Rangers Thrive in All-Star Games

Jordan HofeditzAnalyst IJuly 16, 2008

Just one day after Josh Hamilton puts out the best first-round performance with 28 home runs in the Home Run Derby, Michael Young was once again clutch.

And it wasn't just Young. Milton Bradley, Josh Hamilton, and Ian Kinsler each had a stolen base for the AL. Kinsler would have had a second if the umpire hadn't blown the call.

And while Young did end it in the 15th, he should have ended it sooner. It just isn't too often that Young has a catcher hitting before him and Rays catcher Dioner Navarro was thrown out at the plate.

But that is just the 2008 All-Star game. Don't forget about the 2003 All-Star Game. You know, the first one that "counted" to give home field advantage to the winning league in the World Series.

Then it was Hank Blalock who ripped a two-run home run in the bottom of the eighth to give the AL an eventual 7-6 win. Or even the 2006 All-Star Game when Young once again came through. This time it was a two-RBI triple in the top of the ninth to give the AL a 3-2 win.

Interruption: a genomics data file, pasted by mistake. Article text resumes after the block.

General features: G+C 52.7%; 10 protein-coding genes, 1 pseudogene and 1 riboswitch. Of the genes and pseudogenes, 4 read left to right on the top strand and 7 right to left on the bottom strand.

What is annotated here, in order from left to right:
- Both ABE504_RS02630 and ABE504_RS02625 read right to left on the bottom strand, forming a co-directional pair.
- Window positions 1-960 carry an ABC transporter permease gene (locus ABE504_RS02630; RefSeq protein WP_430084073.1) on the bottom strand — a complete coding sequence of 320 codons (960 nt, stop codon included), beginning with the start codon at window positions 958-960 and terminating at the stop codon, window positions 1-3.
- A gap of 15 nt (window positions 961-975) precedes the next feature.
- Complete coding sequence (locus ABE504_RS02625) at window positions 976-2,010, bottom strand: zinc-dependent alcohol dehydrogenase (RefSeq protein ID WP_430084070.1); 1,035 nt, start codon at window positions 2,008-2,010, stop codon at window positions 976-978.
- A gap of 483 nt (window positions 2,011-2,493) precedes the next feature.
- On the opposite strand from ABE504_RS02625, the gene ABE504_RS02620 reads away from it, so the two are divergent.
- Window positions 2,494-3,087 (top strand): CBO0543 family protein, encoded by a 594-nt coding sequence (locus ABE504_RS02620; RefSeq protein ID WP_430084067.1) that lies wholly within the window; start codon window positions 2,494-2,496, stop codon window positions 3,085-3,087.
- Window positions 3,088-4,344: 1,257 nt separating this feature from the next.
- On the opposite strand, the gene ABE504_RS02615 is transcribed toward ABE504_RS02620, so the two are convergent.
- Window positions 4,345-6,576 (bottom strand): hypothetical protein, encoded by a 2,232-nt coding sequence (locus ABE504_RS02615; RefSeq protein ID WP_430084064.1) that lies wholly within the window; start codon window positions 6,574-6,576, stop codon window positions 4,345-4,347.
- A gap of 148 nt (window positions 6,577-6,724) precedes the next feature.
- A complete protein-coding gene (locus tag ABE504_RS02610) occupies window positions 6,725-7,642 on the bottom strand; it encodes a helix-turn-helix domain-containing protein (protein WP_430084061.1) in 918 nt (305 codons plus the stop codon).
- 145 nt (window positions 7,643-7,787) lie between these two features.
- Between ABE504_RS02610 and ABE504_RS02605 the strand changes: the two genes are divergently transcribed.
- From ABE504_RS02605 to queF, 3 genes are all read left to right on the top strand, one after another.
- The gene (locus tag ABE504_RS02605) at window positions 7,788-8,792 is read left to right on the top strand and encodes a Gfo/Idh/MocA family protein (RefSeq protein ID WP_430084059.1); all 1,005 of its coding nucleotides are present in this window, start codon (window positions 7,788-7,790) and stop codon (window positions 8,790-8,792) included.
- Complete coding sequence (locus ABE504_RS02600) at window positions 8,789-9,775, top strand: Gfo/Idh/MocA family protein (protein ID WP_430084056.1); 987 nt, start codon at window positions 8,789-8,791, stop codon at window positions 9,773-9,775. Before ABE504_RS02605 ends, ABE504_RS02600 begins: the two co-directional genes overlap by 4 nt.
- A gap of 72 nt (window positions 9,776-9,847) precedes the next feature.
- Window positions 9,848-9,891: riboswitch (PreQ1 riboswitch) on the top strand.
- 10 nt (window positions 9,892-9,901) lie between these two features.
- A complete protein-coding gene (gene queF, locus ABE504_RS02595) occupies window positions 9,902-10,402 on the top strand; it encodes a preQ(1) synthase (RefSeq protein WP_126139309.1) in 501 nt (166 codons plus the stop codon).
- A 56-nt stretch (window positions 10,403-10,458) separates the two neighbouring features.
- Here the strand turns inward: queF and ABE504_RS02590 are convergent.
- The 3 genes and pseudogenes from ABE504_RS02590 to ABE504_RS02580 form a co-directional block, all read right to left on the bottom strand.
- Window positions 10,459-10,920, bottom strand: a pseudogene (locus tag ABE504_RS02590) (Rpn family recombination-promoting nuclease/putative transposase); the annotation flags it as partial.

And where did the Rangers finish those seasons after helping the AL get a boost in the classic? Certainly not in first, or leading the wild card. Texas was a solid 25 games out of first when the 2003 season came to a close and 13 games out of first in 2006.

And now, once again, it was Rangers who have boosted the AL to home field advantage. But this year could be different. This year the Rangers could actually benefit from their All-Star performances. It will take some work, but the possibility is out there.

So, for any future AL All-Star manager: If a Ranger isn't voted into the starting lineup, and the players don't vote one in don't just throw a pitcher out in the bullpen. Make sure you have a guy up there at the plate to get the job done when you need it.